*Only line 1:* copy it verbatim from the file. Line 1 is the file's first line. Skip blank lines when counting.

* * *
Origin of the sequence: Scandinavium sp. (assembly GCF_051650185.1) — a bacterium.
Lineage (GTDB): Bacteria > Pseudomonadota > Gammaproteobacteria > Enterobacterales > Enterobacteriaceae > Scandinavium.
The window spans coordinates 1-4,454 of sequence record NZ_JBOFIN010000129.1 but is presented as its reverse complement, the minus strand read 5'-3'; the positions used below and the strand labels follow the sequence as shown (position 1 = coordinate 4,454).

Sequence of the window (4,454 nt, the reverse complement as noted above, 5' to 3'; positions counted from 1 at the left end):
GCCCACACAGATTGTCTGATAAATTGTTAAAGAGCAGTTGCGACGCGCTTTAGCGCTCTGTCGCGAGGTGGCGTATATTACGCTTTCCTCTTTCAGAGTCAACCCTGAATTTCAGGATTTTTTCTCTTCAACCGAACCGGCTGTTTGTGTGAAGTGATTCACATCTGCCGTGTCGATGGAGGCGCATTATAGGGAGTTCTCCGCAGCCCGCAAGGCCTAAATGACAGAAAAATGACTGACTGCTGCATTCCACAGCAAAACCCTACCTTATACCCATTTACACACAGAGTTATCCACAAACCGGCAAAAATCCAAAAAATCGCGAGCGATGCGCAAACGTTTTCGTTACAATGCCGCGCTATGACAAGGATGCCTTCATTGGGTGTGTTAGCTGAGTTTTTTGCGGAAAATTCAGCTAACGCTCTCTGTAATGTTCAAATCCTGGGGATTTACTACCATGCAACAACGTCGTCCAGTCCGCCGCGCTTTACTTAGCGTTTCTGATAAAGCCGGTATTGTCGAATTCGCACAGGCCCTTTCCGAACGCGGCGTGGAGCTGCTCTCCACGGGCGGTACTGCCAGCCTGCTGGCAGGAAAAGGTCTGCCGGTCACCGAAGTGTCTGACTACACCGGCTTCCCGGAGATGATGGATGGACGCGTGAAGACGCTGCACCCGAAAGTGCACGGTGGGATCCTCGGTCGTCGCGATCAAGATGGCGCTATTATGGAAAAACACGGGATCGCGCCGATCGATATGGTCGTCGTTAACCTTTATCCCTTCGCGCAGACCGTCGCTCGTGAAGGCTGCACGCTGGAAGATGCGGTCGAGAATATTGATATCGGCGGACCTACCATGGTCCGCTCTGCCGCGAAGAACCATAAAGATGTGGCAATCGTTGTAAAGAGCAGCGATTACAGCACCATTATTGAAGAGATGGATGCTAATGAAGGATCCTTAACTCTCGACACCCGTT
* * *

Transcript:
Origin of the sequence: Scandinavium sp. (assembly GCF_051650185.1) — a bacterium.